Careless or reckless driving
Contempt of court
Disorderly conduct or disturbing the peace
Driving without a license or with a revoked or suspended license
False information to a police officer
Hindering or failure to obey a police officer
Insufficient funds check
Leaving the scene of an accident
Fish and game violations
Juvenile status offenses and truancy
Local ordinance violations (except those violations that are also violations under state criminal law)
Minor traffic infractions (e.g., speeding)
In other words, unless Evans' offenses were specifically identified in these lists or are similar to these offenses, the District Court had no choice but to include the offenses when calculating Evans' sentence. None of Evans' offenses are listed in Section 4A1.2(c). As to whether Evans' offenses are “similar” to a listed offense, we apply:
a common sense approach that includes consideration of relevant factors such as (i) a comparison of punishments imposed for the listed and unlisted offenses; (ii) the perceived seriousness of the offense as indicated by the level of punishment; (iii) the elements of the offense; (iv) the level of culpability involved; and (v) the degree to which the commission of the offense indicates a likelihood of recurring criminal conduct.5
We have applied the common sense approach required by the Guidelines and conclude that neither of Evans' convictions are remotely similar to any of the listed under the statute. Therefore, because the District Court was required to add three criminal history points to Evans' sentence, we conclude that it committed no error by imposing a mandatory minimum sentence of 60 months' imprisonment.6
Evans also argues that the 60-month sentence was both substantively and procedurally unreasonable, given his minimal criminal history and the need to avoid unwarranted sentencing disparities. We reject these contentions. The District Court had no authority to sentence Evans to anything less than a mandatory minimum of 60 months' imprisonment, and therefore any arguments regarding the authority or discretion of the District Court to sentence otherwise are rendered moot.7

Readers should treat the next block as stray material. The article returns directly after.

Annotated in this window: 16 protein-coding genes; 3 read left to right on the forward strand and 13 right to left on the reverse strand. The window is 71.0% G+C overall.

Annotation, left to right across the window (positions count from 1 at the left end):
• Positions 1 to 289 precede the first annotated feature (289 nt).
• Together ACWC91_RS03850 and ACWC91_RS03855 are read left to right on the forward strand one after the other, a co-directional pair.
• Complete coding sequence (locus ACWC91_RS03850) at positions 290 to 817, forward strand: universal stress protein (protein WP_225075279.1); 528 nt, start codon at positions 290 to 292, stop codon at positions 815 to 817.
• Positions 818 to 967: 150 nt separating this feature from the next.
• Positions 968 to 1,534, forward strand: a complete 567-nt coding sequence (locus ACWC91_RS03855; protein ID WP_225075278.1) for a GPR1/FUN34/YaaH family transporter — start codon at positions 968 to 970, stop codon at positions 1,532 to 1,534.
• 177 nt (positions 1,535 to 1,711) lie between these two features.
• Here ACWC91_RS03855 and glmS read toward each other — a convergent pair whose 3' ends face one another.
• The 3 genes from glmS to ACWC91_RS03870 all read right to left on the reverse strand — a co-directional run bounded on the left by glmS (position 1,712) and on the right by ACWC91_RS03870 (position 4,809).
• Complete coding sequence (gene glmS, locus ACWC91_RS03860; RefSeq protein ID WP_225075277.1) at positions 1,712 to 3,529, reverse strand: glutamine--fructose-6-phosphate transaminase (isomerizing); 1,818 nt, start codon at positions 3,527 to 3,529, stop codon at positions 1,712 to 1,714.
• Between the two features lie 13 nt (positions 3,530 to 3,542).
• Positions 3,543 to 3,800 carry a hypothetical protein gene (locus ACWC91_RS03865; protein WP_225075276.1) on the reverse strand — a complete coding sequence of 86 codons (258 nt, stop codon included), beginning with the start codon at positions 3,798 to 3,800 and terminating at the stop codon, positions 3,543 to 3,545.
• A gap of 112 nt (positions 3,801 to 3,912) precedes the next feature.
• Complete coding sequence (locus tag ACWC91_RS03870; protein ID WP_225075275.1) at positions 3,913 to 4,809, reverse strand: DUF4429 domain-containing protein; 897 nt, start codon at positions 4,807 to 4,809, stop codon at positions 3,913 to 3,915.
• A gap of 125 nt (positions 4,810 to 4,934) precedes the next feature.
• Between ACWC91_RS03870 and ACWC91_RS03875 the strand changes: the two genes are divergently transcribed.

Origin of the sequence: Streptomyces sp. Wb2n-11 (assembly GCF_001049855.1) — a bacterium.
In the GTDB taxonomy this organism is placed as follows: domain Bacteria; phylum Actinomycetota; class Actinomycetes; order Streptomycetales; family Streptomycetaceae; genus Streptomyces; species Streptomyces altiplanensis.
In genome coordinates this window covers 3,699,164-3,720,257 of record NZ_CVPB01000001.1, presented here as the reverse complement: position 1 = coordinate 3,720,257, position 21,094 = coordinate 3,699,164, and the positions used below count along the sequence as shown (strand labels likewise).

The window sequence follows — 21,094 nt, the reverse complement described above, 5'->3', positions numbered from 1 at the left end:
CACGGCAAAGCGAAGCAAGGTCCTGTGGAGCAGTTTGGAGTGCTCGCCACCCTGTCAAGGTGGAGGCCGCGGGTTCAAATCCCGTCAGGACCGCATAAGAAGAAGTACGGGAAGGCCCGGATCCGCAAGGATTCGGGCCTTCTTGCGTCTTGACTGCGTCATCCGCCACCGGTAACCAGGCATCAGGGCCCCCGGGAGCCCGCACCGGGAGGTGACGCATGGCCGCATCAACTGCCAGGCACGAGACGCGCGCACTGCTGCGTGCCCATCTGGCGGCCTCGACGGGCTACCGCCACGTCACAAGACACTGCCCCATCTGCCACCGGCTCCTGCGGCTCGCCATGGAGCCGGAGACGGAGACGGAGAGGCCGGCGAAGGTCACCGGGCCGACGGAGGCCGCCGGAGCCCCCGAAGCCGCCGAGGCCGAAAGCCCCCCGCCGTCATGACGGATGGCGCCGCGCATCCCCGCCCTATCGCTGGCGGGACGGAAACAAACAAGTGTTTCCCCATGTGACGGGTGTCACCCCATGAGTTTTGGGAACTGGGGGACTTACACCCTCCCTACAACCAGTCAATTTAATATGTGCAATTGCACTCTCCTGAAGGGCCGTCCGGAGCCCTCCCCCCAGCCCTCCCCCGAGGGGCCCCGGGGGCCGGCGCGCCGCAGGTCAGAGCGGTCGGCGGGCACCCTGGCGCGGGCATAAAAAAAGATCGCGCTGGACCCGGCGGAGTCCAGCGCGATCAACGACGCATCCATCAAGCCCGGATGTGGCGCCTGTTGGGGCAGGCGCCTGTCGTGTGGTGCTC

For substantially the same reasons set forth in the record, we affirm the sentence imposed by the District Court.
1. The District Court had jurisdiction under 18 U.S.C. § 3231. We have jurisdiction over this matter under 28 U.S.C. § 1291 and 18 U.S.C. § 3742(a).
2. See U.S.S.G. § 5C1.2(a)(1) (eligibility for relief from mandatory minimum sentence limited to those defendants who do “not have more than 1 criminal history point”).
3. “We exercise plenary review over the District Court's interpretation and application of the Guidelines, we review determinations of fact for clear error, and we ‘give due deference to the district court's application of the guidelines to the facts.’ ” United States v. Zabielski, 711 F.3d 381, 386 (3d Cir. 2013) (internal citations omitted). We review purely legal questions de novo. United States v. Blair, 734 F.3d 218, 211 n.3 (3d Cir. 2013).
4. U.S.S.G. § 4A1.2(c).
5. U.S.S.G. § 4A1.2, cmt. n.12(A); see also United States v. Hines, 628 F.3d 101, 110 (3d Cir. 2010).
6. See U.S.S.G. 5G1.1(b). We further reject Evans' additional argument that the District Court failed to consider his objections to the criminal history calculation. The record reveals that the court fully considered the arguments presented by his counsel and the government and, after careful consideration, imposed one point for each conviction.
7. United States v. Winebarger, 664 F.3d 388, 392 (3d Cir. 2011).
FUENTES, Circuit Judge: